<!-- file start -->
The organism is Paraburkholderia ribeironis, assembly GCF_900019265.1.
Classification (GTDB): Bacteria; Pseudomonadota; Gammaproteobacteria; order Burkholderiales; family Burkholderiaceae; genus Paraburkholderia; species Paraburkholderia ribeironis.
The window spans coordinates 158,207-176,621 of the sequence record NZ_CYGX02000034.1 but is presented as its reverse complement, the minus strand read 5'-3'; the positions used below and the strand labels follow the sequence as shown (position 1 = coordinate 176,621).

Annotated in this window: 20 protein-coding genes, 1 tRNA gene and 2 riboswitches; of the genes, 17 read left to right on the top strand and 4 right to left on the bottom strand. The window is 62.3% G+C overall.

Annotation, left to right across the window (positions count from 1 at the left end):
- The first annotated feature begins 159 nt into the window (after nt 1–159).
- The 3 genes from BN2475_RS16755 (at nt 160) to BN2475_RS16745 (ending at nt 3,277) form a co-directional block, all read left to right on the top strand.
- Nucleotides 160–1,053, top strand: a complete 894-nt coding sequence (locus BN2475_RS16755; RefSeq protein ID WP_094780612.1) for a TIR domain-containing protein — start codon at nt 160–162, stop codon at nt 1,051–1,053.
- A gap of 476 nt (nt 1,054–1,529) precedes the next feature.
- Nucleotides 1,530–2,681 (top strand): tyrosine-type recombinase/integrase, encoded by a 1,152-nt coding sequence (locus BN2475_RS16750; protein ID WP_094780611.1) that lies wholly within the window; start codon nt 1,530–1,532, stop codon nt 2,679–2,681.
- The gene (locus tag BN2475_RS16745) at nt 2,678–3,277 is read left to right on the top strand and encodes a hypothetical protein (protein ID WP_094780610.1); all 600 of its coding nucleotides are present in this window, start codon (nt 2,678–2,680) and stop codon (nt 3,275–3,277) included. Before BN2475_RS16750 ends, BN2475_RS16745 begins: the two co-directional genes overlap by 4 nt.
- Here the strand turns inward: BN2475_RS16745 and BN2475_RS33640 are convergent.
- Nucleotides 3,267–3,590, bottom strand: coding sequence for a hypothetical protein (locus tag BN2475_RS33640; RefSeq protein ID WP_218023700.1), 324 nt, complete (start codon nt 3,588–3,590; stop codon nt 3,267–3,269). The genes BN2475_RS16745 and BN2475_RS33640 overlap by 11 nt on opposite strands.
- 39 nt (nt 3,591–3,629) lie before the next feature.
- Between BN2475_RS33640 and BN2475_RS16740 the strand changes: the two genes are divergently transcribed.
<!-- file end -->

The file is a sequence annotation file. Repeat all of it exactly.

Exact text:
The organism is Paraburkholderia ribeironis, assembly GCF_900019265.1.
Classification (GTDB): Bacteria; Pseudomonadota; Gammaproteobacteria; order Burkholderiales; family Burkholderiaceae; genus Paraburkholderia; species Paraburkholderia ribeironis.
The window spans coordinates 158,207-176,621 of the sequence record NZ_CYGX02000034.1 but is presented as its reverse complement, the minus strand read 5'-3'; the positions used below and the strand labels follow the sequence as shown (position 1 = coordinate 176,621).

Annotated in this window: 20 protein-coding genes, 1 tRNA gene and 2 riboswitches; of the genes, 17 read left to right on the top strand and 4 right to left on the bottom strand. The window is 62.3% G+C overall.

Annotation, left to right across the window (positions count from 1 at the left end):
- The first annotated feature begins 159 nt into the window (after nt 1–159).
- The 3 genes from BN2475_RS16755 (at nt 160) to BN2475_RS16745 (ending at nt 3,277) form a co-directional block, all read left to right on the top strand.
- Nucleotides 160–1,053, top strand: a complete 894-nt coding sequence (locus BN2475_RS16755; RefSeq protein ID WP_094780612.1) for a TIR domain-containing protein — start codon at nt 160–162, stop codon at nt 1,051–1,053.
- A gap of 476 nt (nt 1,054–1,529) precedes the next feature.
- Nucleotides 1,530–2,681 (top strand): tyrosine-type recombinase/integrase, encoded by a 1,152-nt coding sequence (locus BN2475_RS16750; protein ID WP_094780611.1) that lies wholly within the window; start codon nt 1,530–1,532, stop codon nt 2,679–2,681.
- The gene (locus tag BN2475_RS16745) at nt 2,678–3,277 is read left to right on the top strand and encodes a hypothetical protein (protein ID WP_094780610.1); all 600 of its coding nucleotides are present in this window, start codon (nt 2,678–2,680) and stop codon (nt 3,275–3,277) included. Before BN2475_RS16750 ends, BN2475_RS16745 begins: the two co-directional genes overlap by 4 nt.
- Here the strand turns inward: BN2475_RS16745 and BN2475_RS33640 are convergent.
- Nucleotides 3,267–3,590, bottom strand: coding sequence for a hypothetical protein (locus tag BN2475_RS33640; RefSeq protein ID WP_218023700.1), 324 nt, complete (start codon nt 3,588–3,590; stop codon nt 3,267–3,269). The genes BN2475_RS16745 and BN2475_RS33640 overlap by 11 nt on opposite strands.
- 39 nt (nt 3,591–3,629) lie before the next feature.
- Between BN2475_RS33640 and BN2475_RS16740 the strand changes: the two genes are divergently transcribed.